Consumer confidence edges down
Consumer confidence is edging down, possibly reflecting the impact of falling dairy prices on smaller centres and rural areas, a bank survey says.
The Westpac McDermott Miller June-quarter survey shows confidence at 121.2 points, down 0.5 from the March-quarter survey.
Westpac said the economy had been more of a mixed bag in recent months, after a period when all the news was good.
The building boom was continuing, but there had been a more than 20 per cent drop in global dairy prices, the Reserve Bank had moved the interest rate up three times since March, and the housing market was also sluggish.
"In view of all this it is perhaps surprising that consumer confidence hasn't fallen more," Westpac senior economist Felix Delbruck said.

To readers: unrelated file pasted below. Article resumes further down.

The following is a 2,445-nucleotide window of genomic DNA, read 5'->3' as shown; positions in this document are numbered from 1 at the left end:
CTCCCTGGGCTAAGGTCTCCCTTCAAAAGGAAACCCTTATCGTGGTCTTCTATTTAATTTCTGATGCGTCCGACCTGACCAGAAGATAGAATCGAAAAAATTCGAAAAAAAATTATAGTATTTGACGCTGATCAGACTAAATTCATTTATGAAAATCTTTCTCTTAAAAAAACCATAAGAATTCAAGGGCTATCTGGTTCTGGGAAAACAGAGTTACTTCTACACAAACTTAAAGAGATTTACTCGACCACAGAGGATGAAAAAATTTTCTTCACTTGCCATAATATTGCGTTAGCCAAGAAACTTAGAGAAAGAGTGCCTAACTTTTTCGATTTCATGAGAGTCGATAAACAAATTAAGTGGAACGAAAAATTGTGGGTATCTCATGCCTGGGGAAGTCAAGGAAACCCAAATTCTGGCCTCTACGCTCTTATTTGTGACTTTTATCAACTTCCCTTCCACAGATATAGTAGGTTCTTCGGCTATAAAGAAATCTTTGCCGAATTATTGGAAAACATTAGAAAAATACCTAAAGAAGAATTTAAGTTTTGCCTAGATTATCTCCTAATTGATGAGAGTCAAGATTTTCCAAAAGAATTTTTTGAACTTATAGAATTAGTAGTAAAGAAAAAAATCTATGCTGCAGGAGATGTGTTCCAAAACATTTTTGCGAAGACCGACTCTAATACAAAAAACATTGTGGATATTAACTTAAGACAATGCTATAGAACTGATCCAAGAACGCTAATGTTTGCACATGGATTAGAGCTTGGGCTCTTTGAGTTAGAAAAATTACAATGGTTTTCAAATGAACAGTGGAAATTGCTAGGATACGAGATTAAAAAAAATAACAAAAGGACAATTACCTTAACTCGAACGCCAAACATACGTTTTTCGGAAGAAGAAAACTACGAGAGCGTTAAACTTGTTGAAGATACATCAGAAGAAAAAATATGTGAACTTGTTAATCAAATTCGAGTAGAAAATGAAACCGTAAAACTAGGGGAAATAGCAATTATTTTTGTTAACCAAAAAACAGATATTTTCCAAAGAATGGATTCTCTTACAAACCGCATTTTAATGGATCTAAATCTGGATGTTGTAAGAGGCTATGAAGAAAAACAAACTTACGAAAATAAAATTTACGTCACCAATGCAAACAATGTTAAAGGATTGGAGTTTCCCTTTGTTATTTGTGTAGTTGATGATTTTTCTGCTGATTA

Consumer optimism had come off the boil in smaller centres and in rural areas where the fall in dairy prices was important.
But overall consumer confidence remained "extremely high" and there was little sign that households' spending appetites had cooled.
The survey showed little impact from rising interest rates so far, perhaps because borrowers have had the chance to fix their mortgage rates at favourable rates.
For the third survey in a row there was a rise in the number of households saying it was a good time to spend on big-ticket items.
A net 31.5 per cent of those surveyed said it was a good time to buy a major household item, up 3 percentage points from the net 28.3 per cent in March. The present level is above the historical average, but below the peaks seen a decade ago.
There seemed to be continued "bargain-hunting" by consumers, with the continued draw of cheap imported goods.
But the number of respondents saying they had increased their spending on eating out and entertainment had declined in the latest survey.
Despite rising interest rates, and a less "stellar" economic outlook there was no greater desire to pay down debt. In fact, the numbers saying they would use a windfall to pay off debt was at a 15-year low, Westpac said.